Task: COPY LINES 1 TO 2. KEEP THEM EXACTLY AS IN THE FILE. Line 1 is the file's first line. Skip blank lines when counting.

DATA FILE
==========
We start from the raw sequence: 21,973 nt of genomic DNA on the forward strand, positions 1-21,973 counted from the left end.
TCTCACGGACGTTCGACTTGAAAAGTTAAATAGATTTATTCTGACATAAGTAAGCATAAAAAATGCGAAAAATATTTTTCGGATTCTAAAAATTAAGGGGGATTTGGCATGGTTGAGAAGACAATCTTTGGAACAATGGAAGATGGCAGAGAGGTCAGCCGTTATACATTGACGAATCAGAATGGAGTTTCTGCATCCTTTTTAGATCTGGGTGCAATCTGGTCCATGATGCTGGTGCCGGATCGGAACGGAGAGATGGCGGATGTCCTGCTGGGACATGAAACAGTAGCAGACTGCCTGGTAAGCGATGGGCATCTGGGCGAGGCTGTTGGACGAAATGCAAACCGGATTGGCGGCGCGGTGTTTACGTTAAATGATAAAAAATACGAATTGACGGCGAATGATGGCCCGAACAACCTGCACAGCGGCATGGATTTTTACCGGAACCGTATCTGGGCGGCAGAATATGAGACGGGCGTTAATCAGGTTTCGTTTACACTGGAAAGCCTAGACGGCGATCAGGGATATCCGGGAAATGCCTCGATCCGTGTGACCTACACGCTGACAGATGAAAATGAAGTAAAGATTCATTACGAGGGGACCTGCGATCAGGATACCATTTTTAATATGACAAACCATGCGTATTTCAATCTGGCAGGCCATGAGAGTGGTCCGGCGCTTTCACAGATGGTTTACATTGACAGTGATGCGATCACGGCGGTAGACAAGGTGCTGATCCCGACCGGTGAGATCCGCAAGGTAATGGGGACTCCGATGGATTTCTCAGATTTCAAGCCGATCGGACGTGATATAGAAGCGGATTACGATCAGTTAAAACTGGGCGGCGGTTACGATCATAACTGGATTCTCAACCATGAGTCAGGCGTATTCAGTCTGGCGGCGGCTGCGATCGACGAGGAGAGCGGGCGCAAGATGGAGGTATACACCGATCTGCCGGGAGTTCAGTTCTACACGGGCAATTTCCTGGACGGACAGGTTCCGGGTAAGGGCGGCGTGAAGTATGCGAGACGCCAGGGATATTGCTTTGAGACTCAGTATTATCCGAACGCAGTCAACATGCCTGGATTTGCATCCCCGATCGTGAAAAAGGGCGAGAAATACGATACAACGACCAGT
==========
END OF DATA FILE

We start from the raw sequence: 21,973 nt of genomic DNA on the forward strand, positions 1-21,973 counted from the left end.
TCTCACGGACGTTCGACTTGAAAAGTTAAATAGATTTATTCTGACATAAGTAAGCATAAAAAATGCGAAAAATATTTTTCGGATTCTAAAAATTAAGGGGGATTTGGCATGGTTGAGAAGACAATCTTTGGAACAATGGAAGATGGCAGAGAGGTCAGCCGTTATACATTGACGAATCAGAATGGAGTTTCTGCATCCTTTTTAGATCTGGGTGCAATCTGGTCCATGATGCTGGTGCCGGATCGGAACGGAGAGATGGCGGATGTCCTGCTGGGACATGAAACAGTAGCAGACTGCCTGGTAAGCGATGGGCATCTGGGCGAGGCTGTTGGACGAAATGCAAACCGGATTGGCGGCGCGGTGTTTACGTTAAATGATAAAAAATACGAATTGACGGCGAATGATGGCCCGAACAACCTGCACAGCGGCATGGATTTTTACCGGAACCGTATCTGGGCGGCAGAATATGAGACGGGCGTTAATCAGGTTTCGTTTACACTGGAAAGCCTAGACGGCGATCAGGGATATCCGGGAAATGCCTCGATCCGTGTGACCTACACGCTGACAGATGAAAATGAAGTAAAGATTCATTACGAGGGGACCTGCGATCAGGATACCATTTTTAATATGACAAACCATGCGTATTTCAATCTGGCAGGCCATGAGAGTGGTCCGGCGCTTTCACAGATGGTTTACATTGACAGTGATGCGATCACGGCGGTAGACAAGGTGCTGATCCCGACCGGTGAGATCCGCAAGGTAATGGGGACTCCGATGGATTTCTCAGATTTCAAGCCGATCGGACGTGATATAGAAGCGGATTACGATCAGTTAAAACTGGGCGGCGGTTACGATCATAACTGGATTCTCAACCATGAGTCAGGCGTATTCAGTCTGGCGGCGGCTGCGATCGACGAGGAGAGCGGGCGCAAGATGGAGGTATACACCGATCTGCCGGGAGTTCAGTTCTACACGGGCAATTTCCTGGACGGACAGGTTCCGGGTAAGGGCGGCGTGAAGTATGCGAGACGCCAGGGATATTGCTTTGAGACTCAGTATTATCCGAACGCAGTCAACATGCCTGGATTTGCATCCCCGATCGTGAAAAAGGGCGAGAAATACGATACAACGACCAGT